HIPAA stands for Health Insurance Portability and Accountability Act. President Bill Clinton signed it in 1996, and it is comprised of five sections. Health providers and health plans are legally required to follow this act, which includes protecting the privacy of health records and information contained in a patient's file.
Title I of HIPAA protects health insurance for employees and their dependents in the event of a job transition or unemployment. It also sets exclusions of coverage for pre-existing conditions to no more than 12 months after normal enrollment. This exclusion period can be shortened as long as continuous previous health coverage was in place prior to enrollment. Continuous coverage is defined as coverage without a break of 63 days or greater.
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Title II includes the privacy rule enacted in 2003 to protect private health information held by "covered entities" such as health plans and most health providers. Rules govern which information can disclosed and address cases where child abuse is suspected.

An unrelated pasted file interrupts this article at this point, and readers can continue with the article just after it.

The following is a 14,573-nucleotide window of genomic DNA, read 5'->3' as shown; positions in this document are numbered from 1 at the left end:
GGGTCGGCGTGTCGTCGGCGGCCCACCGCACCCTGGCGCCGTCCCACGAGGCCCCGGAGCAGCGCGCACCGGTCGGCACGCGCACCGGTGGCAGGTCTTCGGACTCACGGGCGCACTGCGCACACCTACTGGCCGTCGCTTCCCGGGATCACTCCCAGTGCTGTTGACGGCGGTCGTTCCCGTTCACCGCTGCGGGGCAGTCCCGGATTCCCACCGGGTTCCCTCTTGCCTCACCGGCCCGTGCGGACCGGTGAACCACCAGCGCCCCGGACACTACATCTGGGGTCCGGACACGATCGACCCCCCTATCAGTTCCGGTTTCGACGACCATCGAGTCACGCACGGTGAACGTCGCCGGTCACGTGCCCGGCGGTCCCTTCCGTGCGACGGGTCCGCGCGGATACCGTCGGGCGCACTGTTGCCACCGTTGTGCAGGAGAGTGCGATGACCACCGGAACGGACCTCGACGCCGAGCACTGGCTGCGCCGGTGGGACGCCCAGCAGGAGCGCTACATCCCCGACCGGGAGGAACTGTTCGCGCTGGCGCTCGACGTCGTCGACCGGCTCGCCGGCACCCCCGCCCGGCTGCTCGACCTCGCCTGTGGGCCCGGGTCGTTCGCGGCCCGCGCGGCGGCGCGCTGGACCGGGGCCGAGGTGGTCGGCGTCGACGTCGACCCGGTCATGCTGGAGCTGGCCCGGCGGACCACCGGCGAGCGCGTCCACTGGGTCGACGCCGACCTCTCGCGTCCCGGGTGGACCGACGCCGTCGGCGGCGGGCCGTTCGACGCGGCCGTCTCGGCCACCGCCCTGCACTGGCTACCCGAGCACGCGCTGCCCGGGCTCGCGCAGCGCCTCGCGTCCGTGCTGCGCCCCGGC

Title III gives employees the ability to set up health savings and flexible spending accounts. Health savings accounts allow employees to take out a set amount from their paycheck, pre-tax, to be used for co-pays, deductibles and other approved out-of-pocket expenses.
Titles IV and V
The main purpose of Title IV is to ensure that patient health information is being properly protected and that all health plan requirements are followed. Title V is directed at company life insurance plans.
Your Rights under HIPAA
Under HIPAA, you are entitled to request your health records at any time. You are also required to grant authorization for the review of your records by health providers, which is the HIPAA waiver you sign at most providers' offices. You are also able to file a complaint to your provider or with the U.S. government if you believe your HIPAA rights have been violated.